march in the garden

We’ve just gone whizzing past the end of March, so it must be time for a garden update! Pop over to the Patient Gardener‘s blog and join in yourself!

That first picture up there doesn’t look that much different to February (which, I seem to remember, didn’t look that much different to January – hmm…). Except some of the stones have been cleared off the path, and you can see a sneak preview of a little project I’ve been occupying myself with…

The terrace is looking a little more lived in – the pots are full, with daffs (which are just ending now), sweet peas, and an apple tree I grafted at a workshop last weekend. That splash of green to the right of the terrace is lemon balm, poised for takeover of the entire garden, it seems.

It’s been rather warm of late, and the garden in general is looking quite parched, but the willow hedge is still doing well! I can’t believe I was still planting it at the end of February – look at it now! You can just about see a gooseberry bush in the middle of the picture there – I’ve not had a single gooseberry off this in the 3 years I had it, but since it came from Poundland, I’m figuring it needs a while to get going. Fingers crossed for this year…

The garlic is looking good too!

I’ve not successfully grown garlic before – I’ve planted it, then entirely forgotten about it, or it’s been buried under a mass of geraniums and I’ve not found it again. I’ve no idea whether it’s got enough room here – I suppose we’ll find out. I’m kind of wishing I’d planted a bit more now.

This is one of my pots of sweet peas on the terrace. I do so love sweet peas, and I’m hoping I can keep these ones alive long enough to flower. My imagination’s running away with me, thinking of sitting out there with my tea, surrounded by sweet peas. I don’t think I’ll ever come inside the house again.

(You’re probably wondering about those mugs. I painted the one on the left, the one on the right came from Tesco. Both are cracked and chipped, and just too gorgeous to throw away. I have no idea what to do with them, and they’d been sat on the windowsill for too long, so for now they’re mingling with the sweet peas. I suspect they’ll stay there all summer – that’s the way things go round here).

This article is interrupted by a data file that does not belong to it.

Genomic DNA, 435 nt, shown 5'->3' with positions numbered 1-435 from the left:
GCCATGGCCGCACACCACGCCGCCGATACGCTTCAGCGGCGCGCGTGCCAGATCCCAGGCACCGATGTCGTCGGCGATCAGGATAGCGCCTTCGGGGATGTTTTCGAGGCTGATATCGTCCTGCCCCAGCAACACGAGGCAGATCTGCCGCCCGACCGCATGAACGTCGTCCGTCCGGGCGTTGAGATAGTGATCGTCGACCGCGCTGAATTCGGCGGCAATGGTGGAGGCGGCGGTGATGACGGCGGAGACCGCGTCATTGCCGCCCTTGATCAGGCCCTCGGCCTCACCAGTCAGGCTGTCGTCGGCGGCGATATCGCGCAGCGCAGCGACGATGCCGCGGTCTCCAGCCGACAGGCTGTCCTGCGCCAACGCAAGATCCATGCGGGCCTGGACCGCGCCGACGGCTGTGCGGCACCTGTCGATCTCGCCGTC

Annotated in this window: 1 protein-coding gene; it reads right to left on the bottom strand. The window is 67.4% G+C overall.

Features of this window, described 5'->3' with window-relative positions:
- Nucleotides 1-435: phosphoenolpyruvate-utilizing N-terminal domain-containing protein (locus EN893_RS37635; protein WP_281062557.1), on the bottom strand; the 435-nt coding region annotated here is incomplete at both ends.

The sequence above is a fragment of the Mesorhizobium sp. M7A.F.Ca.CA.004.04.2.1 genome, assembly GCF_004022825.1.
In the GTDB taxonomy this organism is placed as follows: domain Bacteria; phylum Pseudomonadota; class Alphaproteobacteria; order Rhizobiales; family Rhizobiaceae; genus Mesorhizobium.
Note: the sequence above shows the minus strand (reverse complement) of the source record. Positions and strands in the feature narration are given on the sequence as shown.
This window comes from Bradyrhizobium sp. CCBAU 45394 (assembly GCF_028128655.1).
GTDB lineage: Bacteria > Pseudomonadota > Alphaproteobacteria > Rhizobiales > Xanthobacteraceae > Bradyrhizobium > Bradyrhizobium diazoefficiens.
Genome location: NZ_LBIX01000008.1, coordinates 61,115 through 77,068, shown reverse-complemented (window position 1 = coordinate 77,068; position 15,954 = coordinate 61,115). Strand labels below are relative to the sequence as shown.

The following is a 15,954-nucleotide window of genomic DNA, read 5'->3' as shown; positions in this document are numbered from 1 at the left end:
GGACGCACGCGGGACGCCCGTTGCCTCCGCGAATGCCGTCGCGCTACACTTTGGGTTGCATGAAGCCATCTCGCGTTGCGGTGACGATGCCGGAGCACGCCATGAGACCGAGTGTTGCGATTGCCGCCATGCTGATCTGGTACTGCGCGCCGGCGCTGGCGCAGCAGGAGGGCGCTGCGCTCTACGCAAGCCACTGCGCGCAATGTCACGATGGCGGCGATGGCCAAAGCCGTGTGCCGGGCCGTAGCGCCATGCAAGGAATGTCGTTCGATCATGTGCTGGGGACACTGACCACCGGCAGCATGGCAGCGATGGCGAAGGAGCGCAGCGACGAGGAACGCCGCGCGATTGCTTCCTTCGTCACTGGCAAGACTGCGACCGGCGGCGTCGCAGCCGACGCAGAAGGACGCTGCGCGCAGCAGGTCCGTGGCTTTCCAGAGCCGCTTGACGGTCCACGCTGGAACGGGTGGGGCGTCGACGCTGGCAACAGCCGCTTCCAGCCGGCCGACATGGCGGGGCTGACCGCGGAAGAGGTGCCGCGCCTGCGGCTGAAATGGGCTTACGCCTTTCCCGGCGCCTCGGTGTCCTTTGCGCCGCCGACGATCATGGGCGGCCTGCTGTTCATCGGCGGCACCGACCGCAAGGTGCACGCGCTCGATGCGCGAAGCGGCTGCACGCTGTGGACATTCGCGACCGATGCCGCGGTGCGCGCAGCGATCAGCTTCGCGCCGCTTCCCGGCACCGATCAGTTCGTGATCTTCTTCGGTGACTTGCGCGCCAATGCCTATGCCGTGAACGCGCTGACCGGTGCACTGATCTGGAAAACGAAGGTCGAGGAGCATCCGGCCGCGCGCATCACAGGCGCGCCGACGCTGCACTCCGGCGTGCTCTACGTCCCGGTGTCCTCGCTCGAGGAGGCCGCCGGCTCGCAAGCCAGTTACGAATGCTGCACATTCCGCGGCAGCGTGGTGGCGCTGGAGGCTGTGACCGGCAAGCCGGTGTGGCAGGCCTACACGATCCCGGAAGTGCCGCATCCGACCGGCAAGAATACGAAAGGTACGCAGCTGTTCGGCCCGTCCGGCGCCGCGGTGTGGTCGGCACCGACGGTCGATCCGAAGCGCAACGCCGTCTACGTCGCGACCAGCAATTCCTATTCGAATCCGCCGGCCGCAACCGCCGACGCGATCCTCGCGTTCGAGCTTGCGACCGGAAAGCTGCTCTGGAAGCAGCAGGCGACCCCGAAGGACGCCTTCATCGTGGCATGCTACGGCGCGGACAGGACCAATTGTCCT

You can see how parched the poor soil looks. I really must get some sensible ground cover going next year. Look at that rhubarb though! We’ll be eating that soon I hope.

I split this bit of the garden into four with little upturned trellis edging – not for any good reason, it just feels a little more manageable this way, and gives me a better idea of what I’m planting and where. I’m going to have to find a better way of sticking the mini fences into the ground though – they keep blowing over.

Oh! And this is the new project…

Half finished, of course, and a half baked idea to boot. I wanted a cold frame, and I had a big pile of stones – and so we have possibly the world’s first dry stone wall mini-greenhouse. Yes, the walls will probably fall down (although they haven’t yet!). Yes, there are lots of holes in them (I’m informed that making some kind of cob from clay soil is the answer to this – an experiment for another day). Yes, the windows need cleaning, and sanding, and painting, and attaching to the stone in some way, and are, in any case, rotting and will no doubt fall apart, but I like it! So for now, it’s staying.

What did March look like in your garden?

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2 Responses to march in the garden

  1. Rather than attaching the windows to the stone, so long as they are not light enough to blow away, attach handles on each side of each window, then they can be lifted away completely and stacked against the wall. If you want them slightly open for ventilation then you can use a large stone to prop them up at the front edge.

    Robyn xx

  2. Good idea! Although I was probably going to attach the windows to a piece of wood propped over the back of the stones rather than the stones themselves – that way I can just lift up with one hand, rather than moving them altogether, but I don’t have to find a way of drilling into stone..

    Very odd looking at these pictures of the garden from the other day – it’s all buried under a blanket of snow now!

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